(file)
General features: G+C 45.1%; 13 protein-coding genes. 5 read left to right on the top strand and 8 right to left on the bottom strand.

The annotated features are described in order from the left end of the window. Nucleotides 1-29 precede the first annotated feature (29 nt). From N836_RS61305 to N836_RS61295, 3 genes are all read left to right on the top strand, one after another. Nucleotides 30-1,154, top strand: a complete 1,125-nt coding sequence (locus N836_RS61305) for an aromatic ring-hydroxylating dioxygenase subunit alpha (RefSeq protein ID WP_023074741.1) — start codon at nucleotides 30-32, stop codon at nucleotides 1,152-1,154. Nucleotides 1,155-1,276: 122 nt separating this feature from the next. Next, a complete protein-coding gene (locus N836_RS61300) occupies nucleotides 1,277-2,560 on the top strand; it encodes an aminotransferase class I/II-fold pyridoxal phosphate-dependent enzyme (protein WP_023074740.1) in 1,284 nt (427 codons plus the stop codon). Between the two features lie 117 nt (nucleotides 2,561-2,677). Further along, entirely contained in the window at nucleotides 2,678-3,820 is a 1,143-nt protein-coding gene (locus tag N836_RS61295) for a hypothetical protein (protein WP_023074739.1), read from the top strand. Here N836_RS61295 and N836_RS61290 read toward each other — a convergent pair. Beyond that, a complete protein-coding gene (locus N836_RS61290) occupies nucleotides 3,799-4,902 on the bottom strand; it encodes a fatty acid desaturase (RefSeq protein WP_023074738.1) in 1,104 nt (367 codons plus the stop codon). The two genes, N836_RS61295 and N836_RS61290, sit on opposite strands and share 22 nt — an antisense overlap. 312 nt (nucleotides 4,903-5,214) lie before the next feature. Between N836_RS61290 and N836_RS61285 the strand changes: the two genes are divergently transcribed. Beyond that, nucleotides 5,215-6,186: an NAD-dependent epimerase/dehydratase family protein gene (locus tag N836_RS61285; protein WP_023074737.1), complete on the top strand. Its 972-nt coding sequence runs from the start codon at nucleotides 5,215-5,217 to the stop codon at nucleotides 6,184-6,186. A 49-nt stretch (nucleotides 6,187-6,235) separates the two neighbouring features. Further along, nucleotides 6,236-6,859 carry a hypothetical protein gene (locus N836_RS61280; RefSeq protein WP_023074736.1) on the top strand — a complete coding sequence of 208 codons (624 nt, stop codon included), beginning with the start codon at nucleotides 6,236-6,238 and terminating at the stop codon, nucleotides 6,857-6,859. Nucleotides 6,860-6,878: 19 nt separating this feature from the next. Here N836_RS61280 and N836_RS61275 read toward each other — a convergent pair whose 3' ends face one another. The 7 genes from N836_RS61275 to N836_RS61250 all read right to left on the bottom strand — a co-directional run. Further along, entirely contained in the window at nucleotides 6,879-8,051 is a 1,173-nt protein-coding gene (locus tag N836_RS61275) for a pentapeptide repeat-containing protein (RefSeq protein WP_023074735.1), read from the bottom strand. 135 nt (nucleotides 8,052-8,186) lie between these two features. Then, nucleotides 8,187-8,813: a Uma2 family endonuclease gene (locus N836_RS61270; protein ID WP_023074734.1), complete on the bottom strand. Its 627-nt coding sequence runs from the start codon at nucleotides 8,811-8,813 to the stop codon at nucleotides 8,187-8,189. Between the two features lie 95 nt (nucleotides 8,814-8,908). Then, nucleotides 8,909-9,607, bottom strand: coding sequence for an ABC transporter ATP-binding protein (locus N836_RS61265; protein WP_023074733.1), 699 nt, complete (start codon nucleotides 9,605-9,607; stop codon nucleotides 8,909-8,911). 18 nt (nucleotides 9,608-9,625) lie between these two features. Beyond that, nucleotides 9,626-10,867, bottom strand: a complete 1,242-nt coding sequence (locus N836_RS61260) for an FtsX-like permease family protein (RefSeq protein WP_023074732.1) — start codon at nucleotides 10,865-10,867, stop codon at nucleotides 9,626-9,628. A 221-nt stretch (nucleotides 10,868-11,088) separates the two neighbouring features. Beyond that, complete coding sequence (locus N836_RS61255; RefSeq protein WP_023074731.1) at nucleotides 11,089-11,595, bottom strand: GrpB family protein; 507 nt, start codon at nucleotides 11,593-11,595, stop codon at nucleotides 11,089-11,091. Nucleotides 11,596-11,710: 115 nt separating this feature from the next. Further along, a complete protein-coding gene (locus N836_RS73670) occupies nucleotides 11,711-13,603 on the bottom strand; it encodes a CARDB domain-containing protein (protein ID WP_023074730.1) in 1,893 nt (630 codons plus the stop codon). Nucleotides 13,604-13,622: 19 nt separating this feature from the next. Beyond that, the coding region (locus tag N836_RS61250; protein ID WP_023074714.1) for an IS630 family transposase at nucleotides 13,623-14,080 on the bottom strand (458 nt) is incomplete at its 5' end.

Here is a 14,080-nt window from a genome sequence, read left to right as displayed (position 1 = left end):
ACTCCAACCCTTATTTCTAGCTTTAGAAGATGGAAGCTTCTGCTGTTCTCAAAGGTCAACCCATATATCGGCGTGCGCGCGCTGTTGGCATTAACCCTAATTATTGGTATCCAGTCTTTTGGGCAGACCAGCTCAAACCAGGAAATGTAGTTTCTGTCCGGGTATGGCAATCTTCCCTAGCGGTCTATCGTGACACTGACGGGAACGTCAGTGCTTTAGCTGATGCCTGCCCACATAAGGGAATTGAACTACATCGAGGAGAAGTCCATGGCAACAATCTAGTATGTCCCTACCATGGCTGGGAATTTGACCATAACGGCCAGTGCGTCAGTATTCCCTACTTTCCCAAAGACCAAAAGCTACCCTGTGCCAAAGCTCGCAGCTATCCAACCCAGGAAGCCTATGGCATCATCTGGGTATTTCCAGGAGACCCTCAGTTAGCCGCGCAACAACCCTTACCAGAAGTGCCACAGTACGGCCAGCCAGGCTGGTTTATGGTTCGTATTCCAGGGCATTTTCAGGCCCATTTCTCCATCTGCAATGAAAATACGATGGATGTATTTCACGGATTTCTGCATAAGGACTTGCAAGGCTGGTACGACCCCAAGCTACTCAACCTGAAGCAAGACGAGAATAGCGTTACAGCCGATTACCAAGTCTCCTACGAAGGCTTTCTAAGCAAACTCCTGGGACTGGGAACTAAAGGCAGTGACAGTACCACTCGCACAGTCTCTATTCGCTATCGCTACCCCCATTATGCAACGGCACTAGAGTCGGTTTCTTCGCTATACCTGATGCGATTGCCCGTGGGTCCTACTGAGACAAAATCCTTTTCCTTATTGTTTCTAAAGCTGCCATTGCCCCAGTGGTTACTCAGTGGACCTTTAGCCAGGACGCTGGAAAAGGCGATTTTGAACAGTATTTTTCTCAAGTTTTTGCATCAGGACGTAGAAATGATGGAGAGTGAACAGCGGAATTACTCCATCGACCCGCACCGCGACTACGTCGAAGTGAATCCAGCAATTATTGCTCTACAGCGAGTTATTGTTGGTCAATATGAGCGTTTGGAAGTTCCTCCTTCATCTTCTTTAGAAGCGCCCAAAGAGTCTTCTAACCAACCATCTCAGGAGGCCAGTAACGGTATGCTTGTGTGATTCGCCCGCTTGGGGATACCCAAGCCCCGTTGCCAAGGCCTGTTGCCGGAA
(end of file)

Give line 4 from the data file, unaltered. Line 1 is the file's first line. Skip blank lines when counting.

ACTCCAACCCTTATTTCTAGCTTTAGAAGATGGAAGCTTCTGCTGTTCTCAAAGGTCAACCCATATATCGGCGTGCGCGCGCTGTTGGCATTAACCCTAATTATTGGTATCCAGTCTTTTGGGCAGACCAGCTCAAACCAGGAAATGTAGTTTCTGTCCGGGTATGGCAATCTTCCCTAGCGGTCTATCGTGACACTGACGGGAACGTCAGTGCTTTAGCTGATGCCTGCCCACATAAGGGAATTGAACTACATCGAGGAGAAGTCCATGGCAACAATCTAGTATGTCCCTACCATGGCTGGGAATTTGACCATAACGGCCAGTGCGTCAGTATTCCCTACTTTCCCAAAGACCAAAAGCTACCCTGTGCCAAAGCTCGCAGCTATCCAACCCAGGAAGCCTATGGCATCATCTGGGTATTTCCAGGAGACCCTCAGTTAGCCGCGCAACAACCCTTACCAGAAGTGCCACAGTACGGCCAGCCAGGCTGGTTTATGGTTCGTATTCCAGGGCATTTTCAGGCCCATTTCTCCATCTGCAATGAAAATACGATGGATGTATTTCACGGATTTCTGCATAAGGACTTGCAAGGCTGGTACGACCCCAAGCTACTCAACCTGAAGCAAGACGAGAATAGCGTTACAGCCGATTACCAAGTCTCCTACGAAGGCTTTCTAAGCAAACTCCTGGGACTGGGAACTAAAGGCAGTGACAGTACCACTCGCACAGTCTCTATTCGCTATCGCTACCCCCATTATGCAACGGCACTAGAGTCGGTTTCTTCGCTATACCTGATGCGATTGCCCGTGGGTCCTACTGAGACAAAATCCTTTTCCTTATTGTTTCTAAAGCTGCCATTGCCCCAGTGGTTACTCAGTGGACCTTTAGCCAGGACGCTGGAAAAGGCGATTTTGAACAGTATTTTTCTCAAGTTTTTGCATCAGGACGTAGAAATGATGGAGAGTGAACAGCGGAATTACTCCATCGACCCGCACCGCGACTACGTCGAAGTGAATCCAGCAATTATTGCTCTACAGCGAGTTATTGTTGGTCAATATGAGCGTTTGGAAGTTCCTCCTTCATCTTCTTTAGAAGCGCCCAAAGAGTCTTCTAACCAACCATCTCAGGAGGCCAGTAACGGTATGCTTGTGTGATTCGCCCGCTTGGGGATACCCAAGCCCCGTTGCCAAGGCCTGTTGCCGGAA